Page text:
2011 Ducati Monster 796 ABS
The 2011 Ducati Monster 796 ABS rocks!
One of the biggest attributes of the 796 is its size. Not only does it weigh just 421 pounds (191kg) with a full 3.8 gallon tank of fuel, it offers a short seat height that measures 31.5 inches off the ground, giving a low center of gravity which makes it comfortable and easy to ride for any size rider. Furthermore, its narrow engine and steel-trellis chassis configuration add to its compactness which makes it the obvious choice for smaller riders.
The 796’s cockpit feels farely spacious, the wide handlebar make it effortless to flick the bike side to side on the twisties. The seat-to-footpeg relation is pretty roomy even if you are tall, I’m 6’2″, with the handlebar positioned low and forward to comlete the riding triangle, it is still a very comfortable riding positio compared to other bikes. Instrumentation consists of a small white-backlit LCD display that is easy to read day and night. The various functions including trip meters and ABS on/off functionality can be adjusted with the handlebar mounted button.
Thumb the starter button and the fuel-injected engine roars to life. At idle, the exhaust note has that classic Ducati growl which register around 80 dB, needles to say, a good aftermarket exaust make the bike really sing. This Monster is the last one to use an air-cooled configuration measuring 803cc. (This motor can now be found on the Scrambler) It also utilizes simpler two-valve cylinder heads instead of the four-valve setup.
Right off idle, the Ducati Monster’s engine delivers superior torque. Only problem is that its tall drive sprocket gearing necessitates more clutch slip to get moving from a stop (the problem can be solved by a smaller 14T sprocket up front). Making matters worse is the toothpick-narrow engagement range of the hydraulic clutch not to mention how grabby and disconnected it feels from the engine. I did however appreciate how light the lever action is, compared to the previous models, as well as the back torque limiting feature during fast deceleration.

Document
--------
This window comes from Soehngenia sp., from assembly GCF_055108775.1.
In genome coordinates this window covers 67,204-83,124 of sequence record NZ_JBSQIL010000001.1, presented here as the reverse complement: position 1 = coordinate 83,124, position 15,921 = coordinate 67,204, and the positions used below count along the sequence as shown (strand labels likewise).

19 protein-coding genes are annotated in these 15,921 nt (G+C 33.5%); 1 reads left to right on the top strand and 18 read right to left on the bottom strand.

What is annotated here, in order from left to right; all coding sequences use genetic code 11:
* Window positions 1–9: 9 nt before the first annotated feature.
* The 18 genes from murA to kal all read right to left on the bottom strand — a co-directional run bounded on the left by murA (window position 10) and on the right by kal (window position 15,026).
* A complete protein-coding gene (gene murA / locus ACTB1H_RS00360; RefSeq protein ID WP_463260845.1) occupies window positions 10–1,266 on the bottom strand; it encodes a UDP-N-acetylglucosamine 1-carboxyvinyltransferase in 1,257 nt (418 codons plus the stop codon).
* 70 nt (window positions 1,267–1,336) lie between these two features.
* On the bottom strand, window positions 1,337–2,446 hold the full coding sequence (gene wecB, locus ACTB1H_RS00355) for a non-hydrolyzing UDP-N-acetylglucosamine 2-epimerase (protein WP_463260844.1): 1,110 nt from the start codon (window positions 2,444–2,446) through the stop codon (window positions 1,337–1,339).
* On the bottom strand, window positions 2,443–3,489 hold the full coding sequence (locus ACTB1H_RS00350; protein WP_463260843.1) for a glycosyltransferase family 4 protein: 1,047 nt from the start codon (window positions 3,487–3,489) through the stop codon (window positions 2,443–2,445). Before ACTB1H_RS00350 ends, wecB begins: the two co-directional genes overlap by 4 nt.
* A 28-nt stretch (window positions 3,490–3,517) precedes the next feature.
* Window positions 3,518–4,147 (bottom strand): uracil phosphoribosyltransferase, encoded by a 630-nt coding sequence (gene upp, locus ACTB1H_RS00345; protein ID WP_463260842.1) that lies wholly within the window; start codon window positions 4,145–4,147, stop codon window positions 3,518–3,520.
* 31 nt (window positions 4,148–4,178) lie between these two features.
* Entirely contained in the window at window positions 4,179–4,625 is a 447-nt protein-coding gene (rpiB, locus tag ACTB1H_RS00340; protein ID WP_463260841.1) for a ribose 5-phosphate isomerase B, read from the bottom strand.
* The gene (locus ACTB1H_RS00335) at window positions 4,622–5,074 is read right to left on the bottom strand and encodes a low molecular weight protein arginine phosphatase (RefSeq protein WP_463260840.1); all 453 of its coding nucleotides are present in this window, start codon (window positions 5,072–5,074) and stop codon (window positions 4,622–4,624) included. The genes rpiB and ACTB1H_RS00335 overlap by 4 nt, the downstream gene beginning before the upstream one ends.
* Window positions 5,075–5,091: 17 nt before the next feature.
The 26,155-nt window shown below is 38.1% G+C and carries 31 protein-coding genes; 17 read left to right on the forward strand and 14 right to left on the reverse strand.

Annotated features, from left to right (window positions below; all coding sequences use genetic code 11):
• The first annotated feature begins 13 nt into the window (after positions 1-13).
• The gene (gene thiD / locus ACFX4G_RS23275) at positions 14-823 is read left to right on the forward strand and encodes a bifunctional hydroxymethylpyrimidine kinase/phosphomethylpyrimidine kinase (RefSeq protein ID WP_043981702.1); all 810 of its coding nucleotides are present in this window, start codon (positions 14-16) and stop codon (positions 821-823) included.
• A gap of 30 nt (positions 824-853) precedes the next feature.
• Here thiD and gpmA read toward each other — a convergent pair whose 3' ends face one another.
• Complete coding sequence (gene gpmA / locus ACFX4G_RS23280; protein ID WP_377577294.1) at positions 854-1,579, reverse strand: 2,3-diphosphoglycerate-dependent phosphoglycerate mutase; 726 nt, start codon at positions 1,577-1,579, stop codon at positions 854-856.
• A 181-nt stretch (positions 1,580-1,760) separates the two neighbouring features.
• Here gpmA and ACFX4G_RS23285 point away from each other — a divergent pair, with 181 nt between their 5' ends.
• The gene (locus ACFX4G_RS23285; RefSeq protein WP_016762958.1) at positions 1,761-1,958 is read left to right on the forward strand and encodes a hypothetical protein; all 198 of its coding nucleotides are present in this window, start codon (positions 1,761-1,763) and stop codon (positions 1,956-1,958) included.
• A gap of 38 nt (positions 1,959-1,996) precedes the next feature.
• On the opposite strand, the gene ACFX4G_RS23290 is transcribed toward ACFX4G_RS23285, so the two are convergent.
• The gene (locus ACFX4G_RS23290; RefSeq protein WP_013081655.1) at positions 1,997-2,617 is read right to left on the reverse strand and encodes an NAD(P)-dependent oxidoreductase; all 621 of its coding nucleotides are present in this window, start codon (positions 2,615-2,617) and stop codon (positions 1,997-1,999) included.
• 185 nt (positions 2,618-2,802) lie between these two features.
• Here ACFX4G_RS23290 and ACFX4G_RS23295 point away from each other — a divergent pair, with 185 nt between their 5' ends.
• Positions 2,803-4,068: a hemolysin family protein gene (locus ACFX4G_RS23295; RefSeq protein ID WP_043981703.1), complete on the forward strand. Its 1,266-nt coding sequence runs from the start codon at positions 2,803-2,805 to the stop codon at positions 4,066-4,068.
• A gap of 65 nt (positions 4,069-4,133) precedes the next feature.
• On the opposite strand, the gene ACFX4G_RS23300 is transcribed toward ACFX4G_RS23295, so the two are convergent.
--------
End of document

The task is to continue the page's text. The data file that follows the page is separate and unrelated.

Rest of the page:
Even though the engine is cruder in terms of design it delivers healthy acceleration – enough to keep experienced riders occupied for a while, but not so much as to overwhelm a newer rider. At lower rpm you can feel how lean the engine runs with it surging forward when the throttle is initially cracked. The lean fuel condition eventually sorts itself out as rpms increase. Even still, the 796 is in need of a fuel injection re-map right off the showroom floor, or the added help from a power commander.
Looking at the dyno chart shows a dip in the torque curve. It starts out strong initially but falls off from 3000 to 4000 revs before regaining momentum again from 5500 rpm on. Horsepower the curve is much smoother than previous models.
The saying, “there is no replacement for displacement” unfortunately applies to the mid Monster, with the engine cranking out 87HP at 8250rpm and 58 lb-ft of torque, it might not be enough for some riders. At low rpms the air-cooled mill vibrates substantially, which frankly is some of the appeal of the 796, but as rpms increase to around 6K it smooths out. The extra displacement hurt the Monster slightly at the fuel pump with it averaging slightly less, 35 MPG.
The engine’s versatile powerband works well with the gear ratios inside the transmission even with the tall final drive gearing. But the gearbox has a loose feel to it similar to all other Ducati street and sportbikes I have drove recently. There is some slop at the gear shift lever, requiring you to be assertive with it to avoid missing shifts. Neutral was also occasionally difficult to find at a stoplight and a few times when you found it the dash indicator failed to illuminate.
Dip the Monster into a corner and it steers with minimal effort. It almost feels like a scooter (good thing) in terms of how agile it is. This gives the rider confidence to zoom through traffic. At higher speeds the chassis delivers just the right amount of flex which allows the rider to get comfortable with the handling of the bike at speed. The suspension is definitely oriented for lighter and/or slower riders but still it provides an acceptable level of damping even when ridden aggressively. Overall ride quality is also good even on rough pavement. The Monster comes fitted with Pirelli Diablo Rosso tires (120/70-17 front and 180/55-17 rear) which complement the chassis well with plenty of grip for spirited canyon riding.
Braking hardware consists of twin 320mm diameter rotors that are squeezed by radial-mount Brembo four-piston calipers. The rear brake consists of a 245mm rotor with Brembo twin-piston caliper. Both brakes are powered through stainless-steel lines which ensures consistent and fade-free brake feel. One feature that the Ducati Monster offers is the ABS on both the front and rear brakes. By default the system can be disabled by navigating through the LCD menu system, but why would you.
In spite of the sloppy transmission, tall final drive gearing and vague-feeling clutch I still enjoyed riding the Ducati Monster. It’s a fun and easy to maneuver bike that carries some of the legendary characteristics of the Ducati brand including its charismatic air-cooled engine, with a low aggressive stance and a $9995 MSRP when it was new, you can find a good used one today for way less, this bike is a bargain to enter the world of exotic Italian bikes.